Seven Churches in South Oxfordshire

From the Rector: Tuesday 31st October 2023

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Dear friends

Sometimes its hard when going through the affairs and effects of a loved one. Not just for the poignancy and emotion, but for simple practical reasons. What is to be remembered, and what forgotten, or laid aside? Old photographs tell a story, but they speak someone else’s language, and you only know a proportion of the words. Deciding what to keep, and how to keep it, is complicated, and usually takes longer than expected. There is an attachment, but how much can we or should we retain? Holding onto too much runs the risk of suffocating the life of the present under the burdens of the past, while doing the opposite and putting everything in the skip means that we are in danger of forgetting who we are.

This is a challenge the media conveniently ignores. For these, yesterday’s news is finished. There are only today’s crises, today’s stories. Have you noticed how the war in Ukraine seems not to matter anymore? Yet, for most of us, it is geographically closer to home than Gaza, taking a larger proportion of our taxes, and Russia is just as much an existential threat to the UK as is Iran. (Although, I will freely admit, both of these have agents acting with apparent impunity within the UK, both on and offline.) Editorial bias decides how “bad” the news is going to be on a given day; Gaza conflagration or Storm Babet/Ciaran? “News” is an economy all of its own, demanding content, content, content. It is an insatiable beast roving the globe in search of countries and peoples to devour. It delights in war and human suffering for the “output” these generate.

Old photographs tell only part of the story of the past; we cannot see behind the camera. “Who is taking that shot? What were they thinking?” The truth is that the past has gone, along with all its joys and sorrows, and only fragments come down to us, whether that be in family albums or the Pathe News Archive. Sometimes those who were before us leave the world a better place; sometimes they make a mess of it. We may be blessed by our ancestor’s wisdom, or shackled by their stupidity. God’s gift to us is the time that is today, and the challenge to choose how to live in it.  What kind of tomorrow are you hoping for? Certainly one where wisdom triumphs over foolishness, and in which truth may be distinguished from lies.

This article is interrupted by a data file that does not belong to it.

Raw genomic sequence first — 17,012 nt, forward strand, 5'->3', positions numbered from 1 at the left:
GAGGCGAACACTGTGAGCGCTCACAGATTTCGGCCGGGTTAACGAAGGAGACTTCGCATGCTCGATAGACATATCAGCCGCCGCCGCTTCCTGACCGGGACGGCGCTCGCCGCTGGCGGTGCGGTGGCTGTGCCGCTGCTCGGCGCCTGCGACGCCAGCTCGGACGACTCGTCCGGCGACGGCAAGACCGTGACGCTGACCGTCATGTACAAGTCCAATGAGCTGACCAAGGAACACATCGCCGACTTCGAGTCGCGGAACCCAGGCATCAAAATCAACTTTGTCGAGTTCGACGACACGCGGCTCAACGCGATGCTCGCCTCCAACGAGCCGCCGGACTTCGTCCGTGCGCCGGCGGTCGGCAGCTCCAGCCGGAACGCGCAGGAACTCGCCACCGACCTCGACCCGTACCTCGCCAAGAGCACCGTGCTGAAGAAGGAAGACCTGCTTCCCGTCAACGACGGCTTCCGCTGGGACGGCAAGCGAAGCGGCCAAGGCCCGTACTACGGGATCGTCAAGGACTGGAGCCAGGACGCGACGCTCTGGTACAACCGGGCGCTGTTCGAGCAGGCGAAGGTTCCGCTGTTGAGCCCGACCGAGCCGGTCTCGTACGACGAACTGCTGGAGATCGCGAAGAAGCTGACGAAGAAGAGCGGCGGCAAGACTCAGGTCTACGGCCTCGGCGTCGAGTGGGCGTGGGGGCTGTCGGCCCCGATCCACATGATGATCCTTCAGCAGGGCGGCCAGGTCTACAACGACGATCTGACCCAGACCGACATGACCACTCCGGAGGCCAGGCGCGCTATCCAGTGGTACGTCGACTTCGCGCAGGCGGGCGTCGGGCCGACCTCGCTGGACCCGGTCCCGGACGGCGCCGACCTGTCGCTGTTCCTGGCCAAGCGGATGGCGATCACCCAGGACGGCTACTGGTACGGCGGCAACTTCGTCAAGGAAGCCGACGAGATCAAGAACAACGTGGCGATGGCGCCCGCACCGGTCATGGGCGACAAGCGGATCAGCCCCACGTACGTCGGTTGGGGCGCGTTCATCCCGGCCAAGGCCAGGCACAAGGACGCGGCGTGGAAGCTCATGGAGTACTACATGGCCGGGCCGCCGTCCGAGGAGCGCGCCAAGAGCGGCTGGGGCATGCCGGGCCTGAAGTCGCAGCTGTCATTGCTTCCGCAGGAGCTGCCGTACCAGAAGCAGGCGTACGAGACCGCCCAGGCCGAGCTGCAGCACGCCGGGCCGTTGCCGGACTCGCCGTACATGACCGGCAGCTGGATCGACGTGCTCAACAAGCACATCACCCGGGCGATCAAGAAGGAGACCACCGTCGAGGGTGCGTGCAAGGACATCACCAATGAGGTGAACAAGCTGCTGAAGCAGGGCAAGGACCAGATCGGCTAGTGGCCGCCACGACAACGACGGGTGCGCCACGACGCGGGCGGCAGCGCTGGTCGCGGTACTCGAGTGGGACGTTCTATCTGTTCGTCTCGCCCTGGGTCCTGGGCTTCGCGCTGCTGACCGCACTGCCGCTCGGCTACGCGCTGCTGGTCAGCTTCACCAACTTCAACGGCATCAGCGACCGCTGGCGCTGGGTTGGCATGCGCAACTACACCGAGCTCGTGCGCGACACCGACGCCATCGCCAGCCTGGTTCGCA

Worship Services for Sunday 5th November

9.30am Family Service at St John’s, Stoke Row with Canon Kevin Davies

11am Morning Prayer at St Peter and Paul, Checkendon with Revd Romey Poston

Midweek zoom service: Wednesday Evensong at 5.00pm  410 935 129

Working Party Appeal

Checkendon Church needs its seasonal clean up! Whether outside in the churchyard, or inside among the pews, there is much to do. Please join us on the morning of Saturday 18th November, between 10am and 12 noon, to give St Peter and St Paul a bit of TLC. Come equipped – inside or outside, as you choose. Everyone welcome.

Before then, the PTA of Checkendon C/E Primary warmly invite you to their annual fireworks display, on Friday 10th November at 6pm. Checkendon School could not survive without the support and hard work of many volunteers to raise funds now essential for the continued development of the school. The firework evening is by far their largest and most successful annual fundraiser. Ticket prices have been frozen since 2021 – and you can get yours here.

News from the Team: please give thanks to God that the “tenants” have finally (after a five month “overstay”) moved out of the Vicarage in Woodcote, meaning that renovations can begin ahead of the arrival of Revd David Benskin and his family, much to the delight of everyone at St Leonards. Please also pray for a successful hip replacement operation for Revd Romey Poston next week. Romey will be convalescing for at least the remainder of November, but assures me that she will be back in action well in time for Christmas. (Phew!)

Thank you all for your support and care for your churches. May the Lord Jesus give you his love, peace, and compassion for all those hidden stories,  “behind the images” that the media bring us – whether from half way round the world, or just down the road.

Your Rector, Canon Kevin Davies.

PS Don’t forget Sunday 12th November is Remembrance Sunday. At Checkendon I will be telling the story of a (very local) wartime tragedy that has only recently been recovered, after 80 years. Do join us for our parade service.



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